With the exception of Christmas Day and Boxing Day which are universal there are only two concurrent days that affect parts of the UK's population. One is the Scottish Hogmanney 1st and 2nd January, but these are so close to Christmas that to be honest if you're there or not you don't care what effect these have on you as you're probably off too. The other of course as any N.I.P.P.L.E. will tell you is the 12th and 13th of July.
Like the others listed these are movable in the extent that should they fall on a weekend they will be moved to the start of the next week. The above two mean that wherever you are in the UK, or world for that matter, you'll probably not notice much chance though the festivities, but for the Northern Irish holiday you may notice only if your pay goes into your retained Northern Irish account mid-month.
You see back in 1690 by a quirk of fate King William deigned to do battle at the Boyne on the 12th without thought nor hindrance for 21st century banking practices. The fact that banks weren't universal at the time he sought to right Britain of the Stuart dynasty of his wife is no excuse. That he should merit the same length of holiday celebration as our Lord and Saviour's birth is also not really acceptable. William should really have had better foresight and either delayed his muster for 4 days or got there a day earlier.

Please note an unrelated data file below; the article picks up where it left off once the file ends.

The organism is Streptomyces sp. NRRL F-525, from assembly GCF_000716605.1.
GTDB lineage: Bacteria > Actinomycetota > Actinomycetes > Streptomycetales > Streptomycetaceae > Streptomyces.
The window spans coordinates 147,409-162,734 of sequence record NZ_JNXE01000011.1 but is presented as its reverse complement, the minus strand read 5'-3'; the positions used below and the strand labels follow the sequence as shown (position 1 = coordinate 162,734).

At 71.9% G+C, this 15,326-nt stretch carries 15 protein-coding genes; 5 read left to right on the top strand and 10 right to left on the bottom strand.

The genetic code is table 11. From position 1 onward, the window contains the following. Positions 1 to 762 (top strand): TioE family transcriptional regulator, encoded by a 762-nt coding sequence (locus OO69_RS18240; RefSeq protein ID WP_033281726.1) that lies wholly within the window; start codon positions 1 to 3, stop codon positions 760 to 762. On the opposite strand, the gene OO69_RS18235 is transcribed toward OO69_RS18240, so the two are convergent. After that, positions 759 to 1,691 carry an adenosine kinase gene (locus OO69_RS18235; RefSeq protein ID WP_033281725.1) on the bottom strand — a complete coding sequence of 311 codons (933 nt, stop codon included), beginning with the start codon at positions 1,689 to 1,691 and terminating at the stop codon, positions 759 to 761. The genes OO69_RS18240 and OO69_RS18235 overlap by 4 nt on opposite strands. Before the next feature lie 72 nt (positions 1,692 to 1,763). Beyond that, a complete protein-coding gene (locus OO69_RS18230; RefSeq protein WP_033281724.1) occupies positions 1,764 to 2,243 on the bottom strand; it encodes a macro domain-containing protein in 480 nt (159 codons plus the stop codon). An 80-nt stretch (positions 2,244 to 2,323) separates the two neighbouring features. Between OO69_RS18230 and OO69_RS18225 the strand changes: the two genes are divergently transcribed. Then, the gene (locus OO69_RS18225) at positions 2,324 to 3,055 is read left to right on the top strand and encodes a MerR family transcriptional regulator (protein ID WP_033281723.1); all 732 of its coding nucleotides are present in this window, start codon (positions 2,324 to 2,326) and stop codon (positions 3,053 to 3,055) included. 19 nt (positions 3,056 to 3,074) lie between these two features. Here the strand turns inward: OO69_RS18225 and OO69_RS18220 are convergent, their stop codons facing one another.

The net result of the mustering of the first Irish Orangemen was that the celebrations can be shifted to the 14th and 15th of July should the Twelth surreptitiously fall on a Saturday. In the days of ledger book banking this probably would have had negligible effect as you wouldn't expect the money from your pay to be in your account right on the day you received it. But when you get electronic transfer you expect it to be there soon after midnight on the day in question, 15th of every month. Somehow this does not apply to one July ever 6 to 7 years.
If you live in Northern Ireland and get paid mid-month you employer will have probably arranged for you pay date that July, like this to be advanced to the 11th. However, if you are a N.I.P.P.L.E. you employer does not take this into account and, should you end up to the limit you can take out at the end of the previous pay month, you will find yourself for 24 hours unable to take out cash.
Now should you as a customer fail to have funds when a direct debit is scheduled to leave your account the bank will, at present, change you for this misdemeanor. However, if the bank should fail to allow a N.I.P.P.L.E. their money on schedule what can we do? Should we write to them asking for this and charging them £30 for the privilege? After all that is what they would do. Now surely fairness should lead to a quid pro quou. I know that no individual is actually there transferring my pay into my account every month. So how come once every 6/7 years the little elves of Electronic Banking take a 4 day leave or absence and don't let me access my wages until the 16th July.